The Velvet Hammer: 10.18.23

Q: I’m a small business owner and still recovering—especially economically—from the ill-effects of the pandemic. I don’t feel I can take a vacation until we’re back on solid financial ground. However, it’s been almost three years since I’ve taken any time off, and I think I’m headed for burnout. Any thoughts on how to disconnect at least temporarily?

A: You’re not alone. According to numerous surveys, many small business owners feel they can’t take a vacation not only due to COVID’s residuals, but also due to the fear their business will suffer or fail without them. That said, burnout can do irreparable harm to you and your business.

Although I’m no expert, I know from my own personal experience and talking with colleagues in high-stress environments, there are several ways to help relieve stress:

Delegate. Instead of doing everything yourself, have others assist with office tasks even something as simple as ordering office supplies. Gaining small amounts of free time will add up to combat the stress that will eventually take its mental and physical toll.

Learn to say no. As much as you’d like to take on another project or help with a community cause, you need to prioritize and get your own “house” in order. No need to burn bridges but consider a little emotional quotient when turning someone down: “Sorry, I can’t help you at this time, but let’s touch base later in the year when my workload might be lighter.”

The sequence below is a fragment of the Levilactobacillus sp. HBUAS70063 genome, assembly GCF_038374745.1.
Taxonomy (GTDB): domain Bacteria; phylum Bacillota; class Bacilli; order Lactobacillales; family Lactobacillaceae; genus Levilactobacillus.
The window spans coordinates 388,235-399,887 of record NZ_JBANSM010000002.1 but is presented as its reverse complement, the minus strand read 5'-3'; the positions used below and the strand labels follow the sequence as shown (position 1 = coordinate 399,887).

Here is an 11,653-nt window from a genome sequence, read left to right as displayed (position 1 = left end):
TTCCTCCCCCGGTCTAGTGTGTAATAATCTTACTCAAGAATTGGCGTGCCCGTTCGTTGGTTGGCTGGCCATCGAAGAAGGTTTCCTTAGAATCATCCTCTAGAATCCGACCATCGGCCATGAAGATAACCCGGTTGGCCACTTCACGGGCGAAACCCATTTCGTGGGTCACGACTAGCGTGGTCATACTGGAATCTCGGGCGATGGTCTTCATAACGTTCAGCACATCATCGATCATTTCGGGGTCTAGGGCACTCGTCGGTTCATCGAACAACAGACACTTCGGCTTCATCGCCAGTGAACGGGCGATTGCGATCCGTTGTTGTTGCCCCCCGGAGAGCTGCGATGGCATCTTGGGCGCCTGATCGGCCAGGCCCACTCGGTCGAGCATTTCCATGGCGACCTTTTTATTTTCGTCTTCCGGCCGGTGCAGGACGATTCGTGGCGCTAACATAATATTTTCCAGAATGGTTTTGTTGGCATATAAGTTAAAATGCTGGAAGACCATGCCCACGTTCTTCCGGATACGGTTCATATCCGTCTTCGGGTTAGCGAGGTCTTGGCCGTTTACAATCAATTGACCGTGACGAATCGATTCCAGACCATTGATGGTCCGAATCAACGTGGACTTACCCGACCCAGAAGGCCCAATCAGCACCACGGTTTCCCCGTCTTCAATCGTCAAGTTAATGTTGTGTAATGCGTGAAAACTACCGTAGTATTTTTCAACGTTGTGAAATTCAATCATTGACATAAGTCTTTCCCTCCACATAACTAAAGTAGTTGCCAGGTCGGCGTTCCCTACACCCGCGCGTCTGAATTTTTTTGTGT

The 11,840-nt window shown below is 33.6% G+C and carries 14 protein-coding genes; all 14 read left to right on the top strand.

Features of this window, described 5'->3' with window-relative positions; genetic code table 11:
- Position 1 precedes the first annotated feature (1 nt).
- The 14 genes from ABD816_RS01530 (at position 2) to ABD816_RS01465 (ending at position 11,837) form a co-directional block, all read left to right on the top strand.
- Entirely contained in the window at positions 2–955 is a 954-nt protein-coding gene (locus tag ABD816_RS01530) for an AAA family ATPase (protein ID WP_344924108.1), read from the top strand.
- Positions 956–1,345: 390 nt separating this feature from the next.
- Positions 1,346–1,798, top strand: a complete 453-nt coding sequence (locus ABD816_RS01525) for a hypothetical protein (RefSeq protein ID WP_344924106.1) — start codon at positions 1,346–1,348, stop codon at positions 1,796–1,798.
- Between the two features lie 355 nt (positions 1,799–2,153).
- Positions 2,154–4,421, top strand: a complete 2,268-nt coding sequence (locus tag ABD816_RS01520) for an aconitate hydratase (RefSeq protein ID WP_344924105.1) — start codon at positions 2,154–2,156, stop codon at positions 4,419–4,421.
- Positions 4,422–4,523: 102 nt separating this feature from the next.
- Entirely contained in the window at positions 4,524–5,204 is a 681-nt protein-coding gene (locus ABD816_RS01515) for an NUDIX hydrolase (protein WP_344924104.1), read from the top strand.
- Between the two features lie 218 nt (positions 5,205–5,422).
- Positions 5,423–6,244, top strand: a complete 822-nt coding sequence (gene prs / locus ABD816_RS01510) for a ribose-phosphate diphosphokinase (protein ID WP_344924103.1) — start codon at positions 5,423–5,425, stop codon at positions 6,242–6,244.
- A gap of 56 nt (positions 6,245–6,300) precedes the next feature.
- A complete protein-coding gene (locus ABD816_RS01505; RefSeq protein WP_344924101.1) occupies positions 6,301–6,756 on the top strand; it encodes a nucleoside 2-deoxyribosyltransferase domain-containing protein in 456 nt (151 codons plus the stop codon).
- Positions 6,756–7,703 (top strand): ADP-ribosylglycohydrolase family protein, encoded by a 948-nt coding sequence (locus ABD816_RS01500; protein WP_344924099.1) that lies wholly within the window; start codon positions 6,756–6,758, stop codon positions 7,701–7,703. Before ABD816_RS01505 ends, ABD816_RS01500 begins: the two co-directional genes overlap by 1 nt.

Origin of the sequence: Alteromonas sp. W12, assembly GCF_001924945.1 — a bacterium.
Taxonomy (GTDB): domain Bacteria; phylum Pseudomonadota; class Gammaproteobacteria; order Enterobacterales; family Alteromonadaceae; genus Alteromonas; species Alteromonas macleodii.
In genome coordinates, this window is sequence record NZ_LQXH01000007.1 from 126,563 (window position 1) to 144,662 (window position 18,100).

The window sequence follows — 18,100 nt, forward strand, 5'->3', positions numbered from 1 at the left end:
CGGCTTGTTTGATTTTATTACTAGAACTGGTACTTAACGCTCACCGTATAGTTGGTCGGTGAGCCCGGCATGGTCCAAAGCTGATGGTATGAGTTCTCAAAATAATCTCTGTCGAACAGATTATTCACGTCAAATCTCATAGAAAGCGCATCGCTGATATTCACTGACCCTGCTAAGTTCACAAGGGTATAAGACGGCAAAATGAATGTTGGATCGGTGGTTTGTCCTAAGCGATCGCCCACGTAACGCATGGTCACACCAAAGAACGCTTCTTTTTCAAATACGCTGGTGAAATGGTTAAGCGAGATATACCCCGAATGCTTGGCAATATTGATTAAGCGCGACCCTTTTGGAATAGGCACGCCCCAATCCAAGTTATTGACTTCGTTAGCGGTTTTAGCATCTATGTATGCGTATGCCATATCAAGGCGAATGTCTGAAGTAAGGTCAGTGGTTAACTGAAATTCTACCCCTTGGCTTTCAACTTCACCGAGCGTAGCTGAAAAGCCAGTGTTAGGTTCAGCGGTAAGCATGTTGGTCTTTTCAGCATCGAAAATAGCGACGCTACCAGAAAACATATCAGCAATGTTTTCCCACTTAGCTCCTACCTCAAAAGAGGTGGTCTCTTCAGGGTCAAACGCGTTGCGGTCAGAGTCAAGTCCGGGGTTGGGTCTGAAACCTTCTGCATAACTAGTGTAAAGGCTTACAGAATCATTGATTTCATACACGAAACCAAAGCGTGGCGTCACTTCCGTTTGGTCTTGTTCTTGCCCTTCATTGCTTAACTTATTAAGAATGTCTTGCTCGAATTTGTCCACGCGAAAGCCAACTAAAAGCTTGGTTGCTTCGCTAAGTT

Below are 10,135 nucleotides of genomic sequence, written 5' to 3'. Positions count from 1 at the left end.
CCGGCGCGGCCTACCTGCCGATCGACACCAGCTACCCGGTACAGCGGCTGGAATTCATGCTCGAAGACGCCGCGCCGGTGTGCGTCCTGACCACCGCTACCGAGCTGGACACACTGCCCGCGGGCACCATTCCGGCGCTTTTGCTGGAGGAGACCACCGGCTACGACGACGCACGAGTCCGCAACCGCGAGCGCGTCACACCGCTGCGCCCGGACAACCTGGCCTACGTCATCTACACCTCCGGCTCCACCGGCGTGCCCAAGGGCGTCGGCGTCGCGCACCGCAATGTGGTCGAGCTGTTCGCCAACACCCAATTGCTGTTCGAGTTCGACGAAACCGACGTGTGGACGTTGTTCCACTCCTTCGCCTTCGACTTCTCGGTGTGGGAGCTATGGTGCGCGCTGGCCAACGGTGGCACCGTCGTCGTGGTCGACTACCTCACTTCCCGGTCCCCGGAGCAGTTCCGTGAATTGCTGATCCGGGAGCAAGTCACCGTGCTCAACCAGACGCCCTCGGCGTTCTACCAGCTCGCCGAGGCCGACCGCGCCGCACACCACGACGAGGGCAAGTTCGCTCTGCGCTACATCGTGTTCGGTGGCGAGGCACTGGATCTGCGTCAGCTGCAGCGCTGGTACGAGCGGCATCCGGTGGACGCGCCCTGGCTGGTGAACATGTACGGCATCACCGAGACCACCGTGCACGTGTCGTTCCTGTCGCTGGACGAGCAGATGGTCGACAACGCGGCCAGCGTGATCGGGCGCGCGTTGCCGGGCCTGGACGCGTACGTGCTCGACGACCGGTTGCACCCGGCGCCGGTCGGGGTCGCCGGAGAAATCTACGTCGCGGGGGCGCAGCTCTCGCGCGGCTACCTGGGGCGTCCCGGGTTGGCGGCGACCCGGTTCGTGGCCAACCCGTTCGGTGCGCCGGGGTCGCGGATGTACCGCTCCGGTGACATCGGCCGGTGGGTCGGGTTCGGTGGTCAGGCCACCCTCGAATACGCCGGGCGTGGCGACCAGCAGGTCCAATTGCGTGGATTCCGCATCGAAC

Get enough sleep. Most adults need seven hours of sleep each day. Try to create a routine for your body to feel its best by waking up and getting to sleep at the same each day. Short naps (20 minutes) also can help you relax and reduce fatigue as well as improve alertness and reaction time.

Take breaks and set boundaries. If you’re at the computer morning, noon and night, this is a sure recipe for burnout and probable back problems or other physical and mental stressors. Take breaks every 20 minutes and try incorporating deep-breathing exercises to pump oxygen to your brain and to get your blood circulating. Set personal boundaries for your well-being and stress management. My number one rule: Don’t eat lunch at your desk. That’s why they call it a “lunch break” (with healthy foods).

Find ways to unwind. Get together and talk with friends and laugh. Exercise and try to incorporate walking outdoors into your routine—it has proven to not only boost your mood, but also improves cardiovascular health and lowers blood pressure. A must: Take a break from the news and social media networks. Most importantly, leave your work at work.

Finally, if you need more help with effective stress coping strategies, consult your primary health provider.

Do hope as my mother used to say: “This too shall pass.”

Joan Lee Berkman is a marketing and public relations consultant. if you have a question for Joan, send it to

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